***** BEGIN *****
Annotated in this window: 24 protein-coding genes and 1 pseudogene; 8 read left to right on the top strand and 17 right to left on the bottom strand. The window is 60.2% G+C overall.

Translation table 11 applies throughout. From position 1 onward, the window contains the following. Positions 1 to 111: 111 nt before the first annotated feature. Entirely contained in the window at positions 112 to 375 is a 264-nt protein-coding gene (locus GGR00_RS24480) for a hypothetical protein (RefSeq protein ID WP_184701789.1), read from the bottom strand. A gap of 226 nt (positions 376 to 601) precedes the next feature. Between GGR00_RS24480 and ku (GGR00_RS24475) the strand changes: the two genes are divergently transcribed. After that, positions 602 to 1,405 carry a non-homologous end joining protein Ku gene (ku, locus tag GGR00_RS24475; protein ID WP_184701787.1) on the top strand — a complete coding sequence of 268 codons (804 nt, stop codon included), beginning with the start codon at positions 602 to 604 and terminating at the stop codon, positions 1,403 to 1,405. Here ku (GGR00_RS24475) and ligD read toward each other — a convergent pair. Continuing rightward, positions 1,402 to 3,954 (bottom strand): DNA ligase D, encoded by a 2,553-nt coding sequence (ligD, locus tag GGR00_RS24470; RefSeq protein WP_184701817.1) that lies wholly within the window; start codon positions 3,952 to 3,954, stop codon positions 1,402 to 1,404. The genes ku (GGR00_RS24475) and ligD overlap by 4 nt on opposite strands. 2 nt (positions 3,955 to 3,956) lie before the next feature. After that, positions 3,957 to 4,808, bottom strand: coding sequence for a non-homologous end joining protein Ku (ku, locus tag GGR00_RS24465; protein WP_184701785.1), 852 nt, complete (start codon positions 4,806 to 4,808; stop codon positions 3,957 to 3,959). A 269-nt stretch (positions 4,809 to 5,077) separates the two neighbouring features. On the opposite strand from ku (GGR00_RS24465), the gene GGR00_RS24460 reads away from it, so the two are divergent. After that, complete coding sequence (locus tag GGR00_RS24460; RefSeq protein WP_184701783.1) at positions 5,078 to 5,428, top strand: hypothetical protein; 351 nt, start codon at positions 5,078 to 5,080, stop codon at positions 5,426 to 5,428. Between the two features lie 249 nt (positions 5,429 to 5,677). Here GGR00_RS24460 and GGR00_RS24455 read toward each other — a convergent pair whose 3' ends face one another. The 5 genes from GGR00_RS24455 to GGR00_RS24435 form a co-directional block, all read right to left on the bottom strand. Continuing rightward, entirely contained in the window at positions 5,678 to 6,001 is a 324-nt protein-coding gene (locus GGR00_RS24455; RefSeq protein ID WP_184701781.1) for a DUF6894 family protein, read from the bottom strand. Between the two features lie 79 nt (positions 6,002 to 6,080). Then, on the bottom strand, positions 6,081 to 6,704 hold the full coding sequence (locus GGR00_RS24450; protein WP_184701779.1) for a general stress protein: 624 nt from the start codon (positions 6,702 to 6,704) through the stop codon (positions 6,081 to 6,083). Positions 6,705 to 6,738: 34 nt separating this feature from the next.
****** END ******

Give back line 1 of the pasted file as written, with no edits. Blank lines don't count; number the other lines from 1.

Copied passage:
Annotated in this window: 24 protein-coding genes and 1 pseudogene; 8 read left to right on the top strand and 17 right to left on the bottom strand. The window is 60.2% G+C overall.